Sun Microsystems teams up on supercomputer

Sun Microsystems and the University of Texas at Austin are set to flip the switch on a unique supercomputer that will vastly speed up massive data analysis and visualisation to tackle time-critical problems such as weather prediction.

The network computer maker and the university said late on Thursday that the computer, named Maverick, is centred around Sun’s most powerful server computer, the Sun Fire E25K server.Maverick, which will be used at UT Austin’s Texas Advanced Computing Centre, is the product of a year’s worth of design and configuration and uses Sun’s various server, storage, software and networking technologies, Santa Clara, California-based Sun said.

News source: Reuters Academic installations of high-end supercomputers and mainframe computers are highly prized by systems companies such as Sun, International Business Machines, Hewlett-Packard, NEC and others for bragging rights.

Earlier this week, IBM said it had developed the world’s fastest computer, putting it back on top after NEC’s Earth Simulator Centre claimed the title two years ago.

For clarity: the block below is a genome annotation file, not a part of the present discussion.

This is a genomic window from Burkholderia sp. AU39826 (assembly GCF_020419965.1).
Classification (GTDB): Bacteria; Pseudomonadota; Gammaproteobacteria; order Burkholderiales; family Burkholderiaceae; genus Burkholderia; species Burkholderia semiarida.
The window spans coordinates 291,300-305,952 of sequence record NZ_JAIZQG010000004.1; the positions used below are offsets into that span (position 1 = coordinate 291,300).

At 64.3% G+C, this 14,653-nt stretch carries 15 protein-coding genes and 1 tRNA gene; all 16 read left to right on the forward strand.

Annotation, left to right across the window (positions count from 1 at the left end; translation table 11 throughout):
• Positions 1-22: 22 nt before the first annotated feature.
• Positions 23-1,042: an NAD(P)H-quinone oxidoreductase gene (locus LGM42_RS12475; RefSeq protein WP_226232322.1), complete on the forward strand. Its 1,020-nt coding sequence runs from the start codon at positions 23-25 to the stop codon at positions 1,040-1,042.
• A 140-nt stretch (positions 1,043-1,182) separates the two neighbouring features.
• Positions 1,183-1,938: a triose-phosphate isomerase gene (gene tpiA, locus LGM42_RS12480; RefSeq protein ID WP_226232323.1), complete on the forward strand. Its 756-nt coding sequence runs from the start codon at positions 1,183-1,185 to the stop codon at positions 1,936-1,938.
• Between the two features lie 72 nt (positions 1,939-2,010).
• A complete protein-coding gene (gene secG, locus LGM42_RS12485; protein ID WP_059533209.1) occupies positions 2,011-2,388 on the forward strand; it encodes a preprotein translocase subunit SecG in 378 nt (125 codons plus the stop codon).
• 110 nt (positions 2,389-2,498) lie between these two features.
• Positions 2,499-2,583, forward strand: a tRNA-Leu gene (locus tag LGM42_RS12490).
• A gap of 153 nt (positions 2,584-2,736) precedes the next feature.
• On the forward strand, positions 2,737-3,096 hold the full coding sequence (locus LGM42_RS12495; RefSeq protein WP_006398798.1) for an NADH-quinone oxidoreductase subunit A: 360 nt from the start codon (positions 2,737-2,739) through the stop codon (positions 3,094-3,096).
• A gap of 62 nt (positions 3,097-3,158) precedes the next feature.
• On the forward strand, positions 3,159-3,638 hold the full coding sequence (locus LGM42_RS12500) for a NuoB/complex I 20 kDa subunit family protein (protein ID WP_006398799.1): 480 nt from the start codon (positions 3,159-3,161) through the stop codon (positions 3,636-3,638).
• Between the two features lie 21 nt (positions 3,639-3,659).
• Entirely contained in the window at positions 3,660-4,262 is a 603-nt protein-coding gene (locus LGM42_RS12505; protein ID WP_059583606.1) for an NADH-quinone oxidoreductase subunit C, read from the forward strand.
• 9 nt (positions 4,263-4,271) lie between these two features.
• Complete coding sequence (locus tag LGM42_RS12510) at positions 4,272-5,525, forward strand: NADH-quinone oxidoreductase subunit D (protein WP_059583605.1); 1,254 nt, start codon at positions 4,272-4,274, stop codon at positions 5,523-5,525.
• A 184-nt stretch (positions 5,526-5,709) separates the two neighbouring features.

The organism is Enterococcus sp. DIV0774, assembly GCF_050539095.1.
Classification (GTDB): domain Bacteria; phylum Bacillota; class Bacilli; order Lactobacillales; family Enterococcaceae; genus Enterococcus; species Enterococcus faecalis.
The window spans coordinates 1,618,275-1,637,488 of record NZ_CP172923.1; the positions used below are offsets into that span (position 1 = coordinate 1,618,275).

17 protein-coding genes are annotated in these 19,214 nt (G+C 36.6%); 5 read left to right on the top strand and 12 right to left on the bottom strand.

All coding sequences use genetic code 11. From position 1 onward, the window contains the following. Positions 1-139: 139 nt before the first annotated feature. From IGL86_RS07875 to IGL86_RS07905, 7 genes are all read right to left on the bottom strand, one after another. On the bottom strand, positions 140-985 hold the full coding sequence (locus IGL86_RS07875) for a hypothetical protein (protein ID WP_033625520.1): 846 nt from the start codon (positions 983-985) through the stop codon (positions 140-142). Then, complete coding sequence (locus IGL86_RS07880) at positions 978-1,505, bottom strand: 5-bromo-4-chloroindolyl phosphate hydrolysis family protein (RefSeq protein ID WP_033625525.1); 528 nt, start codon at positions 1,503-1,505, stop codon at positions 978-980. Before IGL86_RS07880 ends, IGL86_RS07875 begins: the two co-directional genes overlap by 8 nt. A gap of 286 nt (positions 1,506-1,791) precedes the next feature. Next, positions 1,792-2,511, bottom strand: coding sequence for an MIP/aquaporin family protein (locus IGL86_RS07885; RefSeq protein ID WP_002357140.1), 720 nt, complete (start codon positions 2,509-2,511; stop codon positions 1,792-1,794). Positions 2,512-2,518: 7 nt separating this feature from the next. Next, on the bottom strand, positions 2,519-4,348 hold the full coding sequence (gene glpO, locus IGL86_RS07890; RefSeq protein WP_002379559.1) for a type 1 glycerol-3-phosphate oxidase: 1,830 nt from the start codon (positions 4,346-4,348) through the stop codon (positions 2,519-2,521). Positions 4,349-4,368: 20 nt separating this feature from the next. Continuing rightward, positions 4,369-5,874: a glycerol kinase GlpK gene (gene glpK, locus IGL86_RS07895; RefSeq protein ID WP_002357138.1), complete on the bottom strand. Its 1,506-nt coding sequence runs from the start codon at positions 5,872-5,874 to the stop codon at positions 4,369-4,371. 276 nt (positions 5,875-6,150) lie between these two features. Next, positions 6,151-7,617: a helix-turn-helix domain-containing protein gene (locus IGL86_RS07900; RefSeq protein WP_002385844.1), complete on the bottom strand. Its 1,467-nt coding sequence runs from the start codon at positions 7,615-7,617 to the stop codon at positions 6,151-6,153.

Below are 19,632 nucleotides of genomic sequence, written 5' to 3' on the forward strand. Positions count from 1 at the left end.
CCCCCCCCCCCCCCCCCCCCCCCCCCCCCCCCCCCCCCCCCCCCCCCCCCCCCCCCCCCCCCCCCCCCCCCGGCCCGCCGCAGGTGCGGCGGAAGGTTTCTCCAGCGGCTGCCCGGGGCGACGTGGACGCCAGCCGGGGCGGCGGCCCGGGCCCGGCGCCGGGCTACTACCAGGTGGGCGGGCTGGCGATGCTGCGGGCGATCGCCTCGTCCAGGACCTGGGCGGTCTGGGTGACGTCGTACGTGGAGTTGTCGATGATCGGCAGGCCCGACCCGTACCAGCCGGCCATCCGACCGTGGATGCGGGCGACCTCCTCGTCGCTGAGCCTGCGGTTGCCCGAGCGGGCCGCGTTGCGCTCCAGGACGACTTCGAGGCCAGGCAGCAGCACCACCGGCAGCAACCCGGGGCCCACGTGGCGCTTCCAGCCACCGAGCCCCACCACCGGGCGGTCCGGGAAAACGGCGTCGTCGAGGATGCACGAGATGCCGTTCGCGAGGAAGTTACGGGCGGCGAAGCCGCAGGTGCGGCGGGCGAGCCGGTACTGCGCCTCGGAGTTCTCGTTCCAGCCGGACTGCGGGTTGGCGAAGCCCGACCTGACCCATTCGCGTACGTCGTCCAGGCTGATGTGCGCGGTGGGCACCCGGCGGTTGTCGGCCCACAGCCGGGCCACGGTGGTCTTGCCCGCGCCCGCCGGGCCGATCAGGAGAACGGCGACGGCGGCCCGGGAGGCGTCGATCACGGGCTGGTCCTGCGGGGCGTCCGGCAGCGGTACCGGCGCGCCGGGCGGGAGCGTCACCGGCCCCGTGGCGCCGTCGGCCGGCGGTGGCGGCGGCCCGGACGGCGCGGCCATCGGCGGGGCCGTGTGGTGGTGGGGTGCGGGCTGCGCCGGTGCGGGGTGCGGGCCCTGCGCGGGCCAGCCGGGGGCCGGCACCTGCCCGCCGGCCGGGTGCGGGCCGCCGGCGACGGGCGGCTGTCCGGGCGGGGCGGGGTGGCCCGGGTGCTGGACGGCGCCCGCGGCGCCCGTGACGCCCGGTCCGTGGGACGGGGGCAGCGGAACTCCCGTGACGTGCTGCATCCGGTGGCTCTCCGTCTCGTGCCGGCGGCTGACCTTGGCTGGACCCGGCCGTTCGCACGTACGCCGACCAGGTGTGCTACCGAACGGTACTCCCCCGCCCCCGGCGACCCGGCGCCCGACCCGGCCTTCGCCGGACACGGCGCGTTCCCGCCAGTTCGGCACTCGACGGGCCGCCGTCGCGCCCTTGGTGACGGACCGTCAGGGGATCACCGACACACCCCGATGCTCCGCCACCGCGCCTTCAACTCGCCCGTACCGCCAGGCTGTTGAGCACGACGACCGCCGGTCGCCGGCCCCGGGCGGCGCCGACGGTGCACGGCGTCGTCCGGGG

Supercomputers are often used to study weather, developing advanced weapons systems, improving industrial designs and simulating nuclear explosions, among other scientific uses.

Financial terms of the project weren’t disclosed, but the cost of the Sun Fire E25K, about the size of a large refrigerator, starts at more than $1 million (555,000 pounds).

Dr. Jay Boisseau, director of the Texas Advanced computing Centre, said that Maverick would allow UT Austin and national research communities to analyse vast amounts of data being crunched on terascale computing systems.

Maverick combines highly sophisticated visualisation technology with a high-bandwidth next-generation network to model floods after large storms, global weather predictions, earthquake engineering and domestic security, including biohazard research, Sun said.

Maverick is powered by 64 of Sun’s UltraSparc 4 microprocessors running Sun’s version of the Unix operating system, Solaris. The system includes 128 processor cores and 512 gigabytes of shared memory on 16 systems boards as well as boasting terabytes of storage.


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